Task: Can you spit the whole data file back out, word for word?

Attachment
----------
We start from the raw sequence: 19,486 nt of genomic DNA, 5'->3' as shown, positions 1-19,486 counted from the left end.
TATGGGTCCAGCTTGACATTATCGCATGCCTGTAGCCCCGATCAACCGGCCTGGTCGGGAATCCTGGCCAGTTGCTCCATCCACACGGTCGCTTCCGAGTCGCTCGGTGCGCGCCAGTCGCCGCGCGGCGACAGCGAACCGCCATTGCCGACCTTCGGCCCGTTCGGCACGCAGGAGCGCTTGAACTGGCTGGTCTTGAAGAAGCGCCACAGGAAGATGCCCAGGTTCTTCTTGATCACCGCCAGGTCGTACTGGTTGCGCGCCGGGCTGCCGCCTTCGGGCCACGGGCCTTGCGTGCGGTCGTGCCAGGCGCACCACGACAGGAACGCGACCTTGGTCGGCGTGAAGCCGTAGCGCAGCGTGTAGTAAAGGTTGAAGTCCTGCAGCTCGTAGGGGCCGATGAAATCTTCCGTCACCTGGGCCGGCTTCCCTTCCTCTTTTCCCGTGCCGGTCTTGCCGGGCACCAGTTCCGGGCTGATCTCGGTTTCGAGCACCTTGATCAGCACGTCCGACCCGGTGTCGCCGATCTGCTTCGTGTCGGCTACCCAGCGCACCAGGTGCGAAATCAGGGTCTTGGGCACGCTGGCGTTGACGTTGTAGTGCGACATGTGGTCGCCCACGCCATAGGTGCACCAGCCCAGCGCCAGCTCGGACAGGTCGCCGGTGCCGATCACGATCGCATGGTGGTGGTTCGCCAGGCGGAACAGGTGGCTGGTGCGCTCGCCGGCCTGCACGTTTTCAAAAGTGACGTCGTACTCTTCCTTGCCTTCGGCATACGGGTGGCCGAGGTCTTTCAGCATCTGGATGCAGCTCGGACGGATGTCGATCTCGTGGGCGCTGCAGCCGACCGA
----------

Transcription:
We start from the raw sequence: 19,486 nt of genomic DNA, 5'->3' as shown, positions 1-19,486 counted from the left end.
TATGGGTCCAGCTTGACATTATCGCATGCCTGTAGCCCCGATCAACCGGCCTGGTCGGGAATCCTGGCCAGTTGCTCCATCCACACGGTCGCTTCCGAGTCGCTCGGTGCGCGCCAGTCGCCGCGCGGCGACAGCGAACCGCCATTGCCGACCTTCGGCCCGTTCGGCACGCAGGAGCGCTTGAACTGGCTGGTCTTGAAGAAGCGCCACAGGAAGATGCCCAGGTTCTTCTTGATCACCGCCAGGTCGTACTGGTTGCGCGCCGGGCTGCCGCCTTCGGGCCACGGGCCTTGCGTGCGGTCGTGCCAGGCGCACCACGACAGGAACGCGACCTTGGTCGGCGTGAAGCCGTAGCGCAGCGTGTAGTAAAGGTTGAAGTCCTGCAGCTCGTAGGGGCCGATGAAATCTTCCGTCACCTGGGCCGGCTTCCCTTCCTCTTTTCCCGTGCCGGTCTTGCCGGGCACCAGTTCCGGGCTGATCTCGGTTTCGAGCACCTTGATCAGCACGTCCGACCCGGTGTCGCCGATCTGCTTCGTGTCGGCTACCCAGCGCACCAGGTGCGAAATCAGGGTCTTGGGCACGCTGGCGTTGACGTTGTAGTGCGACATGTGGTCGCCCACGCCATAGGTGCACCAGCCCAGCGCCAGCTCGGACAGGTCGCCGGTGCCGATCACGATCGCATGGTGGTGGTTCGCCAGGCGGAACAGGTGGCTGGTGCGCTCGCCGGCCTGCACGTTTTCAAAAGTGACGTCGTACTCTTCCTTGCCTTCGGCATACGGGTGGCCGAGGTCTTTCAGCATCTGGATGCAGCTCGGACGGATGTCGATCTCGTGGGCGCTGCAGCCGACCGA